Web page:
On January 17th, 2015, it was a quiet Saturday night at home. My dad made some dinner and I sat at the table with my younger sister who was visiting for the weekend. I was working full time and it was approaching my bed time. I planned to stay at home by myself, watch some TV and read, while she went to a party with her friends. Then, I decided it was my only night with her, I had nothing better to do, so why not, there’s a dumb party ten minutes from my house, I would go, dance like a fool, and embarrass my younger sister. On the way there, I joked that undergrad guys would have braces. My sister teased me for wearing a beige cardigan to a frat party like a librarian. I called myself “big mama”, because I knew I’d be the oldest one there. I made silly faces, let my guard down, and drank liquor too fast not factoring in that my tolerance had significantly lowered since college.

The next thing I remember I was in a gurney in a hallway. I had dried blood and bandages on the backs of my hands and elbow. I thought maybe I had fallen and was in an admin office on campus. I was very calm and wondering where my sister was. A deputy explained I had been assaulted. I still remained calm, assured he was speaking to the wrong person. I knew no one at this party. When I was finally allowed to use the restroom, I pulled down the hospital pants they had given me, went to pull down my underwear, and felt nothing. I still remember the feeling of my hands touching my skin and grabbing nothing. I looked down and there was nothing. The thin piece of fabric, the only thing between my vagina and anything else, was missing and everything inside me was silenced. I still don’t have words for that feeling. In order to keep breathing, I thought maybe the policemen used scissors to cut them off for evidence.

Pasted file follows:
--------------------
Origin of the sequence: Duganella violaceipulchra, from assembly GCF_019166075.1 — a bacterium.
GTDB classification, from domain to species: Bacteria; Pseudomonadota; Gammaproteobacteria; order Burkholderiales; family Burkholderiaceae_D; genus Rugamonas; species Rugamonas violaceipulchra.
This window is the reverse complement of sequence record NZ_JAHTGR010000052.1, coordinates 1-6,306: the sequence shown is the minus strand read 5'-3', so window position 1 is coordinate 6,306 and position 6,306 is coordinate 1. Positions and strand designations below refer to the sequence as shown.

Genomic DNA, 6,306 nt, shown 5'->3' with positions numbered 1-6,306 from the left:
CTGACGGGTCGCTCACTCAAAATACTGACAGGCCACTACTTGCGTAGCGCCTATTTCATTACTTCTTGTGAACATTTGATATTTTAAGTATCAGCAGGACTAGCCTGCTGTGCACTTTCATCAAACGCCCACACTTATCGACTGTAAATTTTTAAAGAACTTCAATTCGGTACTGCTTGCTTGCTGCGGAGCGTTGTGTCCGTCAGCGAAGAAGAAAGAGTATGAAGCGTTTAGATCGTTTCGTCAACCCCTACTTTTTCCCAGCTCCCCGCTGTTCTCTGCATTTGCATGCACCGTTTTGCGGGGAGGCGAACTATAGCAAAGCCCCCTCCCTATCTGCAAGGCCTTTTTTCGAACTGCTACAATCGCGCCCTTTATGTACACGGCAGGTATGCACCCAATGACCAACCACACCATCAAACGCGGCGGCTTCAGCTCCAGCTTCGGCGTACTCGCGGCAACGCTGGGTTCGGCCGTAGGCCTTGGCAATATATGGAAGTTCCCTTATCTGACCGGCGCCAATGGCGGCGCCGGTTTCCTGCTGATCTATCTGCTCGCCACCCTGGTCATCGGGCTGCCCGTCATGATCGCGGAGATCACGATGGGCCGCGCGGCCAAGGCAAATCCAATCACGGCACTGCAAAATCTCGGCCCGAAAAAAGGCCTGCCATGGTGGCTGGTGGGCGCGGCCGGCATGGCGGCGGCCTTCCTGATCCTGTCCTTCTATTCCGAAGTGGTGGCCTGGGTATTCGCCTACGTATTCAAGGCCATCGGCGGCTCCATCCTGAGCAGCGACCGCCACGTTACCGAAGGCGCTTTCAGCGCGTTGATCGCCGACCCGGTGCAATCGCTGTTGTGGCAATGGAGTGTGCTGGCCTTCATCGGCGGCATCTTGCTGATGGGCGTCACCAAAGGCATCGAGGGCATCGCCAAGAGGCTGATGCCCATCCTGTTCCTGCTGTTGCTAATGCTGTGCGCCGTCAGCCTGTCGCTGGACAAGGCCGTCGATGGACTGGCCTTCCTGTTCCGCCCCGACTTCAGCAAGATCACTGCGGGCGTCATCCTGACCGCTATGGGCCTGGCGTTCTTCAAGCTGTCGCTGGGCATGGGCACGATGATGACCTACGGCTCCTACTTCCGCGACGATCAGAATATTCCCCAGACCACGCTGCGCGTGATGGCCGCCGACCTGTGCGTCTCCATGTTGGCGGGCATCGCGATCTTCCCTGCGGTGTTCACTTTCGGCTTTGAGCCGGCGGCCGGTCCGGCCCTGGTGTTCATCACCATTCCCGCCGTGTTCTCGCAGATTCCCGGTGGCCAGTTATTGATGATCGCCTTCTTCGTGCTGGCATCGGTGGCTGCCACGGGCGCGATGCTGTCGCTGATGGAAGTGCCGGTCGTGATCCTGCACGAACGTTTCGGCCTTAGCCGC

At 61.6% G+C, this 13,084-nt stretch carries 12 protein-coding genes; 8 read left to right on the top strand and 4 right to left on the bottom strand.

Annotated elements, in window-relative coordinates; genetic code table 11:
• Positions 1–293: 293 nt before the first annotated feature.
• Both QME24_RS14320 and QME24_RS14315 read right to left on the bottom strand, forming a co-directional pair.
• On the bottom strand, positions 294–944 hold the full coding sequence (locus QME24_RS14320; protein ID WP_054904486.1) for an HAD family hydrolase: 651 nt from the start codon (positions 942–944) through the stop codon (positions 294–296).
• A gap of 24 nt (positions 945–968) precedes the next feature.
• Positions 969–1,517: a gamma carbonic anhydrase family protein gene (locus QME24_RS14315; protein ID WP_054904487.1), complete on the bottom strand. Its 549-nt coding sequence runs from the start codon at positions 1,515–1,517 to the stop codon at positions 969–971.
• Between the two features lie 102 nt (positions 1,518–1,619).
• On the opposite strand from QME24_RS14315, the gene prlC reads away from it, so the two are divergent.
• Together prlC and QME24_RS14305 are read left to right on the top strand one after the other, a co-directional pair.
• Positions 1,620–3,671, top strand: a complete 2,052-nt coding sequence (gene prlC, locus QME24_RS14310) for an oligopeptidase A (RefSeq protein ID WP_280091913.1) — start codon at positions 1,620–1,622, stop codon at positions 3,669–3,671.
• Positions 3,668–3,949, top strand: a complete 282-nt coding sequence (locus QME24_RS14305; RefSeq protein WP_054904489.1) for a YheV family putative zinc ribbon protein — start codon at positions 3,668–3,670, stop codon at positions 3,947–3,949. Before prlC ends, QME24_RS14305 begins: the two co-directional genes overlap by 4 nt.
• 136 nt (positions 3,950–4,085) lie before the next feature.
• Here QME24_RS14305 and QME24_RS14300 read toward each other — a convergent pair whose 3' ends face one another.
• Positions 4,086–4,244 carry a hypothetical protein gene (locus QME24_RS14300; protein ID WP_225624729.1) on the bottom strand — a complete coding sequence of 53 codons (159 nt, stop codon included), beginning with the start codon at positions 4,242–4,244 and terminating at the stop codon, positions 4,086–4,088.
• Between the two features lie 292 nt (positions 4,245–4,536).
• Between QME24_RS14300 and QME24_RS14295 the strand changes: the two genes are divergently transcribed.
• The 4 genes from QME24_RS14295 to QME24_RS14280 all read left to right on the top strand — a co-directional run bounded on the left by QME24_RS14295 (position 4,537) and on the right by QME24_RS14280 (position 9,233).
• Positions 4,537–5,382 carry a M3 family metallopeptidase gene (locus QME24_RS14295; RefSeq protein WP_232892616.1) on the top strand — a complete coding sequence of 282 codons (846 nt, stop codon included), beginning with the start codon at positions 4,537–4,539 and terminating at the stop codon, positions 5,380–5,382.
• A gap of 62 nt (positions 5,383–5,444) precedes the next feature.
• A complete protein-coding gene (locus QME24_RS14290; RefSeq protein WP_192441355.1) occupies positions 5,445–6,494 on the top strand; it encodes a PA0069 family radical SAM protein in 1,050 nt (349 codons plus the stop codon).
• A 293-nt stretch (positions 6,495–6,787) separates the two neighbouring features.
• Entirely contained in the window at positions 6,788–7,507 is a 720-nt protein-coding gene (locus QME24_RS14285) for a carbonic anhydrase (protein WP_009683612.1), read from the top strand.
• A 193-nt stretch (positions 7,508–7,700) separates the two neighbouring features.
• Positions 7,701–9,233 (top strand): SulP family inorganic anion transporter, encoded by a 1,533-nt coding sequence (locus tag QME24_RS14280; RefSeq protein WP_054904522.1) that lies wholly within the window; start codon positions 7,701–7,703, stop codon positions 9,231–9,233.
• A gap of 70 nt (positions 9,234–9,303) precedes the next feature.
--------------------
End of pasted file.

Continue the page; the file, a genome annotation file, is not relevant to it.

Then, I felt pine needles scratching the back of my neck and started pulling them out my hair. I thought maybe, the pine needles had fallen from a tree onto my head. My brain was talking my gut into not collapsing. Because my gut was saying, help me, help me.